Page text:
AM: The red herring (not in 1978 paper, I think) is simply assuming that the invariants and laws themselves are the controlled variable, the intended result.
RM: “… if one’s purposes [in doing behavioral research]concern objectivized side effects of control behavior, the man-machine blunder amounts to nothing worse than a few mislabelings having no practical consequences. If one’s interest is in the properties of persons, however, the man-machine blunder pulls a red herring across the path of progress” (Powers, 1978).
RM: It doesn’t sound to me like Bill was saying what you take him to be saying. The power law, invariant trajectory profiles, etc are objectivized side effects of control behavior. They are red herrings because they are irrelevant to understanding the behavior of living control systems.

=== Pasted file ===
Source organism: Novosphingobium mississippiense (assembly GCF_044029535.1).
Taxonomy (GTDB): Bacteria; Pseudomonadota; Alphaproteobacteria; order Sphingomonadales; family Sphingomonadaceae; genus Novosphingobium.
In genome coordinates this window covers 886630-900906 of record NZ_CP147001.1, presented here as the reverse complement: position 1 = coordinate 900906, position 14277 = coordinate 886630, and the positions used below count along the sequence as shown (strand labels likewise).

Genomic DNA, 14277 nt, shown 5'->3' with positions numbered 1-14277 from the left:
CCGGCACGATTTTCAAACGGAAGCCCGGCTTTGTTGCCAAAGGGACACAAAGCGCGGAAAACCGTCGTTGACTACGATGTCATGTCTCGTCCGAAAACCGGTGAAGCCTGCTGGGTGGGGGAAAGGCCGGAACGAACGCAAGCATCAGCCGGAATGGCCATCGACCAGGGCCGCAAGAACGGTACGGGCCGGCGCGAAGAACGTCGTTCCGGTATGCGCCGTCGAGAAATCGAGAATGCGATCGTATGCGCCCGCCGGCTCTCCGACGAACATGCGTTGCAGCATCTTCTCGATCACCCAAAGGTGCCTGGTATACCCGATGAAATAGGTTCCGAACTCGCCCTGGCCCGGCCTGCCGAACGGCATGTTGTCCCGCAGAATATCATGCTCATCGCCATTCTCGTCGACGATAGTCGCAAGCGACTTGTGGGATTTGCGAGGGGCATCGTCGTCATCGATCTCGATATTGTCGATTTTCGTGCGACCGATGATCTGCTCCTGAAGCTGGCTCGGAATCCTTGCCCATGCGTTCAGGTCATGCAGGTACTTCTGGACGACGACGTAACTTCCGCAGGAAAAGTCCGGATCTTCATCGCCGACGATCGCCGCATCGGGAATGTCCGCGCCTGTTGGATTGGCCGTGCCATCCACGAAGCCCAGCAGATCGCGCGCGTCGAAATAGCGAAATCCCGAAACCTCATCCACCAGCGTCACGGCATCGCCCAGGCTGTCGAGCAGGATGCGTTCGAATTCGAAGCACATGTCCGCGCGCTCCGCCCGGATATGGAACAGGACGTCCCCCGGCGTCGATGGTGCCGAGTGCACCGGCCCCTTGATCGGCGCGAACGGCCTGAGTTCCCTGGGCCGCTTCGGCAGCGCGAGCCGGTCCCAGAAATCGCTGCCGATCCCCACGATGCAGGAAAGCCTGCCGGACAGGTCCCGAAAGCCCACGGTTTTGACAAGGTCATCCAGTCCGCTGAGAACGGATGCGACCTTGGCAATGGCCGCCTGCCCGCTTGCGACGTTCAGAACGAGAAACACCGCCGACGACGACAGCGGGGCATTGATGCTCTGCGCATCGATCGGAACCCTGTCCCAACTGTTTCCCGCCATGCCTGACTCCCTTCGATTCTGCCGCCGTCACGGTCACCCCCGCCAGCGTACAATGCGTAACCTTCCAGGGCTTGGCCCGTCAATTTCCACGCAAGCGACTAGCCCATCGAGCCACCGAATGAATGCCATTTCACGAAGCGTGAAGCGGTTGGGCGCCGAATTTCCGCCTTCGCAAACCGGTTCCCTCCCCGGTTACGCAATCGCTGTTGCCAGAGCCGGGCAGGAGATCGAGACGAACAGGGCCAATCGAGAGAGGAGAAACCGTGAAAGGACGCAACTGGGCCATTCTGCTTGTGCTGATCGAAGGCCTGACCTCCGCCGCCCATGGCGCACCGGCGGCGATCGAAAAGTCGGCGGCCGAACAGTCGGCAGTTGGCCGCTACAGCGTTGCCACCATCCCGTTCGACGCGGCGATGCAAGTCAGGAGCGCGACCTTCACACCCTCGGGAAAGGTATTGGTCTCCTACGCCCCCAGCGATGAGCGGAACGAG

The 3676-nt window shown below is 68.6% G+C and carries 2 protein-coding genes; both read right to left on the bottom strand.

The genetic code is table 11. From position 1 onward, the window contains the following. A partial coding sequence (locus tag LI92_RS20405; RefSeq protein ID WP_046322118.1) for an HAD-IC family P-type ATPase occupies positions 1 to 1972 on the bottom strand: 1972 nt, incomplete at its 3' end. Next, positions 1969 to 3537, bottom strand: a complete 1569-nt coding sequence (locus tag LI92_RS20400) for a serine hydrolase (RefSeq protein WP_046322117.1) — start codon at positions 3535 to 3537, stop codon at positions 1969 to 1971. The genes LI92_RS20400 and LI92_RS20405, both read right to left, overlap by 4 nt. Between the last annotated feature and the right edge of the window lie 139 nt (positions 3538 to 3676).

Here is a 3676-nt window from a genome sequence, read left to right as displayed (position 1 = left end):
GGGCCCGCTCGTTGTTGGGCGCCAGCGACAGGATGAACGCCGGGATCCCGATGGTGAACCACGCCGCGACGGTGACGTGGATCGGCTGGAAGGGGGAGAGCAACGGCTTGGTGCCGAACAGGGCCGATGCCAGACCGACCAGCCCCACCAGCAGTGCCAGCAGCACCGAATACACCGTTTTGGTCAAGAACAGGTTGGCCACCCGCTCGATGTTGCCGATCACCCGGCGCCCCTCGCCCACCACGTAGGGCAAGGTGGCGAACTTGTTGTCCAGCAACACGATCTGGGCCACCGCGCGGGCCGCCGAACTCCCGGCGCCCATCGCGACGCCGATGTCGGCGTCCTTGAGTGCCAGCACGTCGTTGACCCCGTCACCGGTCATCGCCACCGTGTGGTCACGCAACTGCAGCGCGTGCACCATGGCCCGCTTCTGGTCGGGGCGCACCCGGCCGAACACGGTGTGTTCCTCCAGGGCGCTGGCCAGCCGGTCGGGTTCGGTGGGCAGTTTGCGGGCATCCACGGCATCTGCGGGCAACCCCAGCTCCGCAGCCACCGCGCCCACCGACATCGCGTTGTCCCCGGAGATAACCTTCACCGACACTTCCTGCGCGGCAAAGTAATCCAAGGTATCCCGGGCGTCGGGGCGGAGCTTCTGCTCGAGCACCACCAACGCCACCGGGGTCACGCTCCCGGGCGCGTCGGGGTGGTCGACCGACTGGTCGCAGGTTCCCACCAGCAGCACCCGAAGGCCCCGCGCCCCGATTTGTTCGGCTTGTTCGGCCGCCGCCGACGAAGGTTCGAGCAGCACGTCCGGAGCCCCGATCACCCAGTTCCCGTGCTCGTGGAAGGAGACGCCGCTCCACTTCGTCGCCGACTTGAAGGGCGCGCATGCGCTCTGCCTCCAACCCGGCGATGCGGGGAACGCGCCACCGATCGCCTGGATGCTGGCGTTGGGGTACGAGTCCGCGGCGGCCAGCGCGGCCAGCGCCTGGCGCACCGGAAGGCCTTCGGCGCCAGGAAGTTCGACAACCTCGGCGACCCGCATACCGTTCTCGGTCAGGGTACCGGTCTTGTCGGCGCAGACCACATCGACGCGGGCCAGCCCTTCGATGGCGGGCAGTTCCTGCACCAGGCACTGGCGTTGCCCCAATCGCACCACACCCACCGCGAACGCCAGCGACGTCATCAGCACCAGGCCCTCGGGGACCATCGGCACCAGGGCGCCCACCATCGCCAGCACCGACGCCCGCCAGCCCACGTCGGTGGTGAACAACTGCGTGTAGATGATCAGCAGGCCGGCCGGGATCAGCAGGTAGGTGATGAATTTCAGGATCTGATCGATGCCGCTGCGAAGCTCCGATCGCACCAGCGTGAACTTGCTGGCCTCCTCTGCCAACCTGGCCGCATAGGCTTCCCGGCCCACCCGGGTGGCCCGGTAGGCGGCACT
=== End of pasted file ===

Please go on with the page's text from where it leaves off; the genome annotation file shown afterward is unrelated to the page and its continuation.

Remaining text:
RM: The only way you could know that the power law, invariant trajectory profiles, etc are objectivized side effects of control behavior is because you know what the actor is controlling. So you’ve already explained these side effects once you have explained the behavior in terms of the variables under control.
AM: If there is a bell-shaped velocity, the red herring is assuming that the subject intended to produce the bell-shaped velocity, and then creating an elaborate control architecture that can produce such a velocity profile.
AM: In the power law business, the produced trajectory has specific speed-curvature relationships. The red herring is assuming that the trajectory itself is intended and controlled.